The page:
However, the seemingly strong financials hide a number of structural issues. E.g., during the past years, the four watch brands that jointly make up about three quarters of the company's revenue have all been losing market share. At a time when the industry is all about concentration and winner-take-all, seeing the famous Omega brand slip from its long-held #2 market position to #3 was a painful development. It's also hugely value-destructive for shareholders.

Since 2013, shares in Swatch Group have fallen 58%. The company used to be "the world's largest watch company", but it lost that crown in 2021. Unsurprisingly, Swatch Group is currently trading at depressed valuation metrics.

Swatch Group chart

Swatch Group.

In fact, if Omega was rejuvenated and traded at the kind of valuation multiples that Breitling commands now that it's been rejuvenated, the value of the Omega brand alone would cover nearly the entire enterprise value of Swatch Group. That's despite Omega contributing just 35% to the group's revenue, i.e. there are 16 other brands and a number of other operations and assets. Based on the sum of its parts, Swatch Group could be worth 2-3 times its current share price if only it got a proper shake-up.

Will the stock of Swatch Group ever break out of its lull?

Right now, the market values this possibility at zero.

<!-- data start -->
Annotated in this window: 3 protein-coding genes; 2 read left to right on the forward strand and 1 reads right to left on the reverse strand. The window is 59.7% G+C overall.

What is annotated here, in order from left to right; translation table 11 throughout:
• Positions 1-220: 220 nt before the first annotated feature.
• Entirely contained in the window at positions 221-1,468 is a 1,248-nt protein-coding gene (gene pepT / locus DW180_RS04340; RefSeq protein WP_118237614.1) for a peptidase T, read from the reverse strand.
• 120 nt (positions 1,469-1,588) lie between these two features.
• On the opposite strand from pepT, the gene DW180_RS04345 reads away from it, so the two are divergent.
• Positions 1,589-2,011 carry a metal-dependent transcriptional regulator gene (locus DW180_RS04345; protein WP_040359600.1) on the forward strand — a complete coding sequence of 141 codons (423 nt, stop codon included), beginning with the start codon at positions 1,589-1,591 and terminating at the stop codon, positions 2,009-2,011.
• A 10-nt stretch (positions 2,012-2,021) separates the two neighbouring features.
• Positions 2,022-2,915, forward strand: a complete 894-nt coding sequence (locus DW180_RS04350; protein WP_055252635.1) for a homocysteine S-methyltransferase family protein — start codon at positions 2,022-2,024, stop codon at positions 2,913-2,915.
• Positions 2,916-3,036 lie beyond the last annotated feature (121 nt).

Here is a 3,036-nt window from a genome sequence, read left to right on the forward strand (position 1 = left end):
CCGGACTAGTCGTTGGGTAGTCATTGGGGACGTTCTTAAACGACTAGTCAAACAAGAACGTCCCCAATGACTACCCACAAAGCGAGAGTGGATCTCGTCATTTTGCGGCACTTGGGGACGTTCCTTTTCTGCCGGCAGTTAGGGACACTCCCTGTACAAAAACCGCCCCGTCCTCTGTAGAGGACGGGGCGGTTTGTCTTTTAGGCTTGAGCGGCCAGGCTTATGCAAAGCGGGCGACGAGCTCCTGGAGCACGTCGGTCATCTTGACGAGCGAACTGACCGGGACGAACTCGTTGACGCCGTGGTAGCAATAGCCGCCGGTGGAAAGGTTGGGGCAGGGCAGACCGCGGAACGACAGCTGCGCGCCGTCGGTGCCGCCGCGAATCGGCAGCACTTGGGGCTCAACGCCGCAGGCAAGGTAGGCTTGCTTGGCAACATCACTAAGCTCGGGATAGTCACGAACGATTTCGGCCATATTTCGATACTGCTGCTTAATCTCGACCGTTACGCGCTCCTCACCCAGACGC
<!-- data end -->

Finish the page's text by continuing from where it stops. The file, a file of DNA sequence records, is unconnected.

However, shareholders could be in for a surprise. Pressure on the Hayek family is mounting, and Swatch Group has a whole plethora of strategic options, including the increasingly good prospect of simply using the red-hot M&A market to consolidate its brand portfolio. Selling some of the 17 watch brands could set free significant additional value, as could a change in leadership. Even more importantly, such changes would ensure that the Hayek family doesn't suffer an embarrassing continued loss of relevance.

Swatch Group is a dull company with a surprising amount of upside, and the dynamics stirred up by M&A, IPOs and other corporate action in the sector should get it back on the agenda during 2023 and 2024. This is a defensive investment with a lot of upside.

The full details of Swatch Group's fascinating investment case can be accessed in this 34-page research report (out today, released just hours before this Weekly Dispatch).

Latest stock pick: Swatch Group

Swatch Group is highly profitable, has a gold-gilded balance sheet, and sits on a mountain of cash. Yet, the market treats it as a company in decline.

Just the expectation of possible change should see Swatch Group's share price jump, though.

The stock's record-low valuation could turn out a temporary bargain.

How long till break-up?

Swatch Group: stock with a coiled-spring effect?

Latest stock pick: Swatch Group

Swatch Group is highly profitable, has a gold-gilded balance sheet, and sits on a mountain of cash. Yet, the market treats it as a company in decline.

Just the expectation of possible change should see Swatch Group's share price jump, though.

The stock's record-low valuation could turn out a temporary bargain.

How long till break-up?

Swatch Group: stock with a coiled-spring effect?